Licensing: An agency cannot deny a professional license solely based on a conviction. An agency can deny a license if the petitioner was convicted of a felony or misdemeanor that is related to the profession. The agency must tell the petitioner why it denied the license.

Employment: A state employer is prohibited from asking about a criminal history on a job application. This policy also limits the consideration of a criminal history during the hiring process. A state employer can only consider a criminal history if it relates to the applicant's suitability for the job. If the employer denies employment based on criminal history, it must tell the applicant in writing.

Early termination of probation: Pennsylvania offers an early end to probation. It allows you to say to employers that you are not serving a sentence and could make you eligible for expungement sooner. The early termination process takes about five to six months.

You are eligible for early termination if all of the following statements are true:

  • You have paid all your fines and costs;
  • You have completed all court-ordered classes and treatment; and
  • Your probation period is at least half over.

You are much more likely to get an early termination if you have the support of your parole agent. He or she can apply on your behalf or support your petition. 

Voting: The Commonwealth of Pennsylvania restores your right to vote unless you are currently incarcerated for a felony or you were convicted of an election-related offense within the last four years. Voting rights are automatically restored upon release from prison, and people on parole or probation can vote. If you have a criminal history, you should re-register to vote.

Ban the Box

Pennsylvania does not have a Ban the Box law, but it does have a hiring policy that prohibits a state employer from asking about a criminal history on job applications. The policy also limits how much consideration state employers can give to criminal history during the hiring process. Employers can consider an applicant's criminal history only if it relates to his or her suitability for the job. If the employer does not hire because of the applicant's criminal history, it must say so in writing.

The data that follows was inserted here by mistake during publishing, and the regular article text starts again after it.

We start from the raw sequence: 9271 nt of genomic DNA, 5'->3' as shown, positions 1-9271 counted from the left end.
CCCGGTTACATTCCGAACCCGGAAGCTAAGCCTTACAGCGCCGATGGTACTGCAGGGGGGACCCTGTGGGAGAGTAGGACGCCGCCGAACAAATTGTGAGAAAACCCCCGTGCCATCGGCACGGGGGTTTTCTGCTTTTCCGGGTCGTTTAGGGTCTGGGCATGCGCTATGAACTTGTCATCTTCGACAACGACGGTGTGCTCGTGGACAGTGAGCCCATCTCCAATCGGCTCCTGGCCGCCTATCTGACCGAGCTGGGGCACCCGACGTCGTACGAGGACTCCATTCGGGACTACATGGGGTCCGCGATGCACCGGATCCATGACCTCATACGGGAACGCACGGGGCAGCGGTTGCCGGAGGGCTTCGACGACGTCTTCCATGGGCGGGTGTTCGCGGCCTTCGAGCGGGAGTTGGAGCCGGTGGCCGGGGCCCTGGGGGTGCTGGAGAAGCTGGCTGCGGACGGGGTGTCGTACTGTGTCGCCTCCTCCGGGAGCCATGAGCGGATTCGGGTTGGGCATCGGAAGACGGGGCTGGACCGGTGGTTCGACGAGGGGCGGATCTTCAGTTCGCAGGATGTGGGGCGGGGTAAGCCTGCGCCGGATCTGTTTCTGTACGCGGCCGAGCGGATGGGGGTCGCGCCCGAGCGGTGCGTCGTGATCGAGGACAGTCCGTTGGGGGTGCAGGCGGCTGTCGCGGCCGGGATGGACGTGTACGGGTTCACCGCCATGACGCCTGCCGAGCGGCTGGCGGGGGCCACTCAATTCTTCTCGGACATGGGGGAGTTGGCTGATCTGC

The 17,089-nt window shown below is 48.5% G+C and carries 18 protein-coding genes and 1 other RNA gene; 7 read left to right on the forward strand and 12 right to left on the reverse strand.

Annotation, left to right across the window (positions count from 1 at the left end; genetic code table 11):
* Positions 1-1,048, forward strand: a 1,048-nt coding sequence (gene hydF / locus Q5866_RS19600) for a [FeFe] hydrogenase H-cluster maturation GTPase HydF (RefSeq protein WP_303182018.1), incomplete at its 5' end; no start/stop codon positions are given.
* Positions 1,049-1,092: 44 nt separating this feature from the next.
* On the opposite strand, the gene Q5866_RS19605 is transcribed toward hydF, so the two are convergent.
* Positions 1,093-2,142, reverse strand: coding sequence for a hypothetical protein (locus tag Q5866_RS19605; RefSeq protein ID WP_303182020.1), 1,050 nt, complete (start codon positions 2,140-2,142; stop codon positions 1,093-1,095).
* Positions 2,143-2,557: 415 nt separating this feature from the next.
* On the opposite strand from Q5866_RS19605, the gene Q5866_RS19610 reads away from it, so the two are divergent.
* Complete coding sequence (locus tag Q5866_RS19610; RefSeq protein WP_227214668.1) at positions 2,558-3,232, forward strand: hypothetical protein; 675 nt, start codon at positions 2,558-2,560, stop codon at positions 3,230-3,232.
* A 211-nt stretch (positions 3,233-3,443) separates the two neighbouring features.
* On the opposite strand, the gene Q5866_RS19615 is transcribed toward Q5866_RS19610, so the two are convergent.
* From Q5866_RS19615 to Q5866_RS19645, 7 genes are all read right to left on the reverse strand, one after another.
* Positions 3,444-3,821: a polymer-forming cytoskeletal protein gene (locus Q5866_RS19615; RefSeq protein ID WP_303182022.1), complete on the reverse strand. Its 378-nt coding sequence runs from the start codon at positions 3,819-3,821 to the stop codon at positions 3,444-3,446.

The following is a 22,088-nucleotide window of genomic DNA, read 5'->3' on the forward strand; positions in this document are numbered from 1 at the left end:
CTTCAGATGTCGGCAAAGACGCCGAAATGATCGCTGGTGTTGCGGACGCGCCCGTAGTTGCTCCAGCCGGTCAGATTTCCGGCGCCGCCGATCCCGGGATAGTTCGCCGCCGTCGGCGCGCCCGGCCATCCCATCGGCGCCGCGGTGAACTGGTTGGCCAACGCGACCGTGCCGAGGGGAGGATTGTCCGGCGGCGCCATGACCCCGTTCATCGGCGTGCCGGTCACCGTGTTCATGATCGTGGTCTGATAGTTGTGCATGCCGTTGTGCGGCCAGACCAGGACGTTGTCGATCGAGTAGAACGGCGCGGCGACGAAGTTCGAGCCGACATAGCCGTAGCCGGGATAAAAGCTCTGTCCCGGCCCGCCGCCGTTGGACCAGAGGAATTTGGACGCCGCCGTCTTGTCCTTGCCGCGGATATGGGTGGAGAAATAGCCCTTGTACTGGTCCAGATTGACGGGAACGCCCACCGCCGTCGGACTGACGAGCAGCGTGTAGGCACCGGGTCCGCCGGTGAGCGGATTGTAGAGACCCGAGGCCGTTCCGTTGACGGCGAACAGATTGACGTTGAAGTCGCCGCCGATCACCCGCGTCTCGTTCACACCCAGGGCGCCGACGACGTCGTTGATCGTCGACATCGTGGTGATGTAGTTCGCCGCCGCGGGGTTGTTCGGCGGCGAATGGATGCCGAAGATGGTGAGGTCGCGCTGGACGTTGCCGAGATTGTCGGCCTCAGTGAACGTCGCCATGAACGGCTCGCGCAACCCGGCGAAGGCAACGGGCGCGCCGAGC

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South Carolina – Statewide Laws

Ban the Box

South Carolina does not have a statewide Ban the Box law. State employment applications will ask you about your criminal record. Some counties and cities in South Carolina have adopted their own versions of the Ban the Box law.

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Texas – Statewide Laws

As of fall 2018, there are no statewide laws in Texas that protect people with criminal records from being asked about their criminal history on job applications.

There are Texas laws that protect you from false information on your criminal history record. If a governmental or private organization does not remove or correct information on a criminal record within a certain time after they are notified, they can be charged with a misdemeanor and fined.

Ban the Box

The state of Texas does not have a statewide Ban the Box law; however, some cities and counties have passed Ban the Box laws.

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Virginia – Statewide Laws

Virginia does not automatically restore your civil and political rights when you complete your sentence. You must ask the governor to restore your right to vote, sit on a jury, or hold public office. In 2019, the Governor and Secretary of the Commonwealth established a process to restore civil rights to returning citizens.

To request to have your rights restored or check the status of your civil rights, visit the Secretary of the Commonwealth Restoration of Rights website here: Restoration of Rights.

For more information on the Restoration of Rights process, contact the Office of the Secretary of the Commonwealth at (804) 692-0104.

Ban the Box

Virginia does not ask about criminal history on its state employment applications. State employment decisions cannot be based on an applicant's criminal history unless the history is directly related to the job. The employer must show that "business necessity" requires that the employer deny employment based on an applicant's criminal record.

Various counties and cities in Virginia have adopted their own versions of the Ban the Box law.